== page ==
For some time interest rate trends among major economies have been diverging and given the relative strength in the US economy, it is increasingly possible that the Federal Reserve will raise rates again this summer, probably by 0.25%. It is our view that markets, both in the US and elsewhere, are broadly discounting this and the “taper tantrums” seen a year or so ago at present appear unlikely to recur unless US rates rise faster than is anticipated.

In the UK, we are now in the final period of the EU Referendum campaign. From our perspective, as financial planners and investment advisers, we believe that a vote for “Brexit” would lead to considerable and highly unpredictable risks of economic disruption in the UK, and possibly more widely in Europe. This damaging option, if it were to happen, would lead us to reconsider aspects of asset allocation within portfolios.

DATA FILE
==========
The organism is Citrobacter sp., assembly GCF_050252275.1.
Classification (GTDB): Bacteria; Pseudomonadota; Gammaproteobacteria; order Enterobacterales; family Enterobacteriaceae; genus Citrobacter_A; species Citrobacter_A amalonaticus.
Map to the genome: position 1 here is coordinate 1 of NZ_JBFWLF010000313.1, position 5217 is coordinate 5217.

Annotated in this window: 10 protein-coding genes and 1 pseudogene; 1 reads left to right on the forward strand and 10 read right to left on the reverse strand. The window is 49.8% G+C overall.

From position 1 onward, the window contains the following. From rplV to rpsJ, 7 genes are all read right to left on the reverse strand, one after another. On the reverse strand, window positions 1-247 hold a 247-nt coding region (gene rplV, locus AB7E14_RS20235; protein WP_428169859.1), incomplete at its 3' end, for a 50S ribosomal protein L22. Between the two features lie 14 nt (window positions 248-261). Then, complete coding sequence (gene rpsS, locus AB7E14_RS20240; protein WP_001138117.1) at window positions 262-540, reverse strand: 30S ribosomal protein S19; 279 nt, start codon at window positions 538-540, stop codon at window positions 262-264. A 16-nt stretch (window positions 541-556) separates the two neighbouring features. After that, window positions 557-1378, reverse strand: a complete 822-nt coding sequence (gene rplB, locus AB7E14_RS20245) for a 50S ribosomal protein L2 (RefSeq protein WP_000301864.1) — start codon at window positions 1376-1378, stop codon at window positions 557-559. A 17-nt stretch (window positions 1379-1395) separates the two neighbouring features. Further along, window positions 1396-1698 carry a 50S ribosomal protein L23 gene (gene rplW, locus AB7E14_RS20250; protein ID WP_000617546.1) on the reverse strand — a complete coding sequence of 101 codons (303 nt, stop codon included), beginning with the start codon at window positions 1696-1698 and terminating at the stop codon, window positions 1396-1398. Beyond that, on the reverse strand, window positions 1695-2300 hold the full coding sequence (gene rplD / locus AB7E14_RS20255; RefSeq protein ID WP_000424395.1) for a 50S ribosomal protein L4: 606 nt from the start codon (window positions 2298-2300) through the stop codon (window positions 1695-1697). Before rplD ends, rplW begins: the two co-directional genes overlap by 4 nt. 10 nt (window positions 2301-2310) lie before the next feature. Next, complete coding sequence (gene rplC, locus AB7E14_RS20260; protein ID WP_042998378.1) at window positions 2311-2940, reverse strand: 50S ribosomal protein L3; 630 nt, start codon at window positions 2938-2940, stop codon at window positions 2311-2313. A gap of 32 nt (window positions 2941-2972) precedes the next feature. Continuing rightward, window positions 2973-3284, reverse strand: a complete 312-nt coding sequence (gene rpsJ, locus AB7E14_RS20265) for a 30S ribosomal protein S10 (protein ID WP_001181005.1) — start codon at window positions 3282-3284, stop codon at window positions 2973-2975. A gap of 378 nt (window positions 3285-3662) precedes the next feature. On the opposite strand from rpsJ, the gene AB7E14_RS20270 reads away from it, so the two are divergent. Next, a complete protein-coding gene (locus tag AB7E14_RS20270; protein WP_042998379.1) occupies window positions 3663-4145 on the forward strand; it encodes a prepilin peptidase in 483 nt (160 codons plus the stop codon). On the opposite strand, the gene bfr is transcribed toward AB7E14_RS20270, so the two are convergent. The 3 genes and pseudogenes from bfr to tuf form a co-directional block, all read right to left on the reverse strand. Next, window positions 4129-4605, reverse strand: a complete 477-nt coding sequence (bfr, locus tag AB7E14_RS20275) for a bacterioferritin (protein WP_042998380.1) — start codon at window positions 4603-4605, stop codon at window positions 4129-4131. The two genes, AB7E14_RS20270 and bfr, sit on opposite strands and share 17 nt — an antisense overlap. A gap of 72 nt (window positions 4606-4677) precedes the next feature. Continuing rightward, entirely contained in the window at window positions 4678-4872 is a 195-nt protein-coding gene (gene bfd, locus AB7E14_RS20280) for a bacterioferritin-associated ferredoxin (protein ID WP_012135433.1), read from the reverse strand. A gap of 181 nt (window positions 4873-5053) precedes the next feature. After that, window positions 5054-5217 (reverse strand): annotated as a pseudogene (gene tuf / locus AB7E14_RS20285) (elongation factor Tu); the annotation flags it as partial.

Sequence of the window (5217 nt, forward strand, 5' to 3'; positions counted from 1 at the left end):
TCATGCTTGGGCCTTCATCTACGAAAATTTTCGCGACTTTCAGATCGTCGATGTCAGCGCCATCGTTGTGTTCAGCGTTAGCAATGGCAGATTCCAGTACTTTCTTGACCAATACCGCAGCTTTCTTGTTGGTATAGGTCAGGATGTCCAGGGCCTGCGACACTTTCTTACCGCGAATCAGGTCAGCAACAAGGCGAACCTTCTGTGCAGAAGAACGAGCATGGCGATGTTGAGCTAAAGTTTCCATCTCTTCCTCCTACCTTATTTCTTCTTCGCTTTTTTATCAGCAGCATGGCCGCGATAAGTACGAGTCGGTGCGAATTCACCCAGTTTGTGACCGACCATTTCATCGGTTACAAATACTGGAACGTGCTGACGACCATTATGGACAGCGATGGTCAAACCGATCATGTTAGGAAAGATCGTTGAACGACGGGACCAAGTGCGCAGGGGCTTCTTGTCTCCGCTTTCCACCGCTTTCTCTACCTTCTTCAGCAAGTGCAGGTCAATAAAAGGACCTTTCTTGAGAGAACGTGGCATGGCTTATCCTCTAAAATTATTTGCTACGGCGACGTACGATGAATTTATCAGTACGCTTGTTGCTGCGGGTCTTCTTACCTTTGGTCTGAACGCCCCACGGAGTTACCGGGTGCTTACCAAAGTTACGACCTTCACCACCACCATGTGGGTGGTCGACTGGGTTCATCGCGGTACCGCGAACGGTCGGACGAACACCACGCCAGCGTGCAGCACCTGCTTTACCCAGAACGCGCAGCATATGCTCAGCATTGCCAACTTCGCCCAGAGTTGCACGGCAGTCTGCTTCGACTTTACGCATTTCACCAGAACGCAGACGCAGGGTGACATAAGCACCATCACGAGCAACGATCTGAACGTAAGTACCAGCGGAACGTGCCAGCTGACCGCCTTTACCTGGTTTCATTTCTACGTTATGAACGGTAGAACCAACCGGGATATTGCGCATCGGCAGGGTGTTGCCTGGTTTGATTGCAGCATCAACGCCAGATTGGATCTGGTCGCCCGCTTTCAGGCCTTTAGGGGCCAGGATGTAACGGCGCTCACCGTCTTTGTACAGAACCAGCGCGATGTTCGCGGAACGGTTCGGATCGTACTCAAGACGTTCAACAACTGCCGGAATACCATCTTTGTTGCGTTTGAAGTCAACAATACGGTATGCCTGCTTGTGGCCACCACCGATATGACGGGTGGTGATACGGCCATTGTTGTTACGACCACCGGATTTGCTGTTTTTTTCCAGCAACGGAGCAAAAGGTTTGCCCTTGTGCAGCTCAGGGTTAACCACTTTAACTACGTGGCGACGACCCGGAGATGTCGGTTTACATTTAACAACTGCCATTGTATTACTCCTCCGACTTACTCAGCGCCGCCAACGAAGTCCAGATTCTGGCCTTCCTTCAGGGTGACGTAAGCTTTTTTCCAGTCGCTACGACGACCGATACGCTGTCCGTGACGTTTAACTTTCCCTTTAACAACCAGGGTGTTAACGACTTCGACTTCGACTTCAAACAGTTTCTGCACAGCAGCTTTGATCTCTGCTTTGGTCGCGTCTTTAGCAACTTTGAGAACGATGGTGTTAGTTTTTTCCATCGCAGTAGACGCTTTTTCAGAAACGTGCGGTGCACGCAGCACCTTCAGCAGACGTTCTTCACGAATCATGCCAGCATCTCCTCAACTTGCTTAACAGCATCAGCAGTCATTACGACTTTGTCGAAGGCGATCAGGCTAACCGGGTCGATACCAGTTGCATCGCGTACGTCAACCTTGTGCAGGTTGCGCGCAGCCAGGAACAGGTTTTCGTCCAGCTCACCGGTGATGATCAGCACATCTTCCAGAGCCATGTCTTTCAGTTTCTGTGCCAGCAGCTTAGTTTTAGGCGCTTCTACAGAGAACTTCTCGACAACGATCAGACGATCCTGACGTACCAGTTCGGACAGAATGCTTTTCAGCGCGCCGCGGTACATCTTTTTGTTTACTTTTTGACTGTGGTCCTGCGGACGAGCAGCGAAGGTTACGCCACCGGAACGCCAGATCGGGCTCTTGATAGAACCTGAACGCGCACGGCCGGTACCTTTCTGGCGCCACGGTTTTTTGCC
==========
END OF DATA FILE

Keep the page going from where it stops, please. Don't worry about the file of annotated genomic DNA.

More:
In China, growth continues to ease, much as expected, as the swing from manufacturing for export towards consumer expenditure remains a less than straightforward operation.

Against this somewhat uncertain overall background, markets have remained relatively sanguine and portfolio values have been broadly stable so far this year. For the moment at least, our overall asset allocation strategy is unchanged.